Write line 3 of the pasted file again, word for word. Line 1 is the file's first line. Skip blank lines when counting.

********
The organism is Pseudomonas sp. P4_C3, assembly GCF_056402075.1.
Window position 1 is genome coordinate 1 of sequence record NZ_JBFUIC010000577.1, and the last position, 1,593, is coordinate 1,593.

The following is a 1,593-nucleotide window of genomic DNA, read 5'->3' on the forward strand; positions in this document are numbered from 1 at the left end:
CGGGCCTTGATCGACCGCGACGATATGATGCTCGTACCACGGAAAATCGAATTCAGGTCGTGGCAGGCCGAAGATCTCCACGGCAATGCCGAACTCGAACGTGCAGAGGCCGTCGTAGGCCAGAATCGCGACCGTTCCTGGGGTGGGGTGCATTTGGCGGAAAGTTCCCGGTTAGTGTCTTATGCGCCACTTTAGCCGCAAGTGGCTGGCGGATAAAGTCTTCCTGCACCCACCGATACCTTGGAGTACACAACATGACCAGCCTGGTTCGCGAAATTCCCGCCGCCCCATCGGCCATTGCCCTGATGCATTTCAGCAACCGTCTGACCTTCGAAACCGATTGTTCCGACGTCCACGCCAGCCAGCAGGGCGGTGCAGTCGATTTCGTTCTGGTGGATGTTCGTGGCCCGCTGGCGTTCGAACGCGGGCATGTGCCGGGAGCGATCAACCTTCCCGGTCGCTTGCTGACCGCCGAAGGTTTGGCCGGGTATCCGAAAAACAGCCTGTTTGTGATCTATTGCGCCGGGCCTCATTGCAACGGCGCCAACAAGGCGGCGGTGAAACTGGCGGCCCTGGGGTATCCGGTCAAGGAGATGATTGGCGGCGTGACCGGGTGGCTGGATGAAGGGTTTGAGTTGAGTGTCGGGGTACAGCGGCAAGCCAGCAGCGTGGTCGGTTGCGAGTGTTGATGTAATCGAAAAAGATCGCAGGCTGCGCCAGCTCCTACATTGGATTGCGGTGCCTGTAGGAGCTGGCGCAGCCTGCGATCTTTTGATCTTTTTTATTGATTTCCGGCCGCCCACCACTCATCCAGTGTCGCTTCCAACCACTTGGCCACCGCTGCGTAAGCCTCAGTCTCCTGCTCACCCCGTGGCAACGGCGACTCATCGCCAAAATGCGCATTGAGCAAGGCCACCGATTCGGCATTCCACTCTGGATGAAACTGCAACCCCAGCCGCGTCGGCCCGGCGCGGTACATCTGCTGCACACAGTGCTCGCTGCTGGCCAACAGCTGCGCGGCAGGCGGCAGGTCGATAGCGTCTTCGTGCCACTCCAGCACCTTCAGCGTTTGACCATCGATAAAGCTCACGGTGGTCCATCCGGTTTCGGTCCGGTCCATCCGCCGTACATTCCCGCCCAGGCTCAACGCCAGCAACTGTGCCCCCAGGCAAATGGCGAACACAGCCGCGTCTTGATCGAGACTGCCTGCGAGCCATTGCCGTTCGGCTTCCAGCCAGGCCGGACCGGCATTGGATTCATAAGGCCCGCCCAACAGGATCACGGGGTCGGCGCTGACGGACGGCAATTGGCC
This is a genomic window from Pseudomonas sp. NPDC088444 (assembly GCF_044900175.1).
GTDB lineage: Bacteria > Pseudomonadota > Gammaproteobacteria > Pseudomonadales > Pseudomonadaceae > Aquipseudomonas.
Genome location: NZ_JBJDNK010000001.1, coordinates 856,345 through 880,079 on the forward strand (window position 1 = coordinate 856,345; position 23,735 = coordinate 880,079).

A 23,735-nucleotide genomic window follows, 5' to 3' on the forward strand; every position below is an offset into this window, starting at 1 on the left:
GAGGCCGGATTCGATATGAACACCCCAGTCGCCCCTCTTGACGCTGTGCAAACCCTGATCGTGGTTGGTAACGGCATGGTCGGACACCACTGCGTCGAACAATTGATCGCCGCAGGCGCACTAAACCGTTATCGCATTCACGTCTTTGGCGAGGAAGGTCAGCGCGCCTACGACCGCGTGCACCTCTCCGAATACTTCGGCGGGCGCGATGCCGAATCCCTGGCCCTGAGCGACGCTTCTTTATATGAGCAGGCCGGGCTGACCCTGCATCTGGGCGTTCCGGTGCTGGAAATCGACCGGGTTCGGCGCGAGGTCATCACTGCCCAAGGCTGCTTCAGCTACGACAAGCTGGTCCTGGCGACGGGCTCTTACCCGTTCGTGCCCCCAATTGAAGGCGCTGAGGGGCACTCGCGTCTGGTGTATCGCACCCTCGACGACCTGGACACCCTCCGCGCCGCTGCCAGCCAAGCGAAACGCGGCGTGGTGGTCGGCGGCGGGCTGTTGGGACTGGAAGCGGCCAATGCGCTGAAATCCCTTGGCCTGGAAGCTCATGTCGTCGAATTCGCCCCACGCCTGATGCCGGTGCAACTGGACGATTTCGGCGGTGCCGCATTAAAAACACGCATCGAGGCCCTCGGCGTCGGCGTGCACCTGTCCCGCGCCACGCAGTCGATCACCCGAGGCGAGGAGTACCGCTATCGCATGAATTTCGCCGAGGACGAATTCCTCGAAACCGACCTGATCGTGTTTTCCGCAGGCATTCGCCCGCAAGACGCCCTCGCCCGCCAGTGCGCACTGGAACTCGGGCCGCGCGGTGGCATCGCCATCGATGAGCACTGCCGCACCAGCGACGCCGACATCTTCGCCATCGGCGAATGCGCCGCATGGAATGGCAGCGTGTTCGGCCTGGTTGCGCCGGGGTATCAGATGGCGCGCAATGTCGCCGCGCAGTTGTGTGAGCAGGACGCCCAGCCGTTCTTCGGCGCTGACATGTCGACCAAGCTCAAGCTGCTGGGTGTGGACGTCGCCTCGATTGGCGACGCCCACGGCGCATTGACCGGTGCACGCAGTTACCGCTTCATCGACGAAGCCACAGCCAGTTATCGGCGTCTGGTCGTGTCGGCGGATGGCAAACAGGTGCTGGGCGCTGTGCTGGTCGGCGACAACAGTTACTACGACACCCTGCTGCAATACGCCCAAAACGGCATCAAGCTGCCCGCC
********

The following is a 1,593-nucleotide window of genomic DNA, read 5'->3' on the forward strand; positions in this document are numbered from 1 at the left end: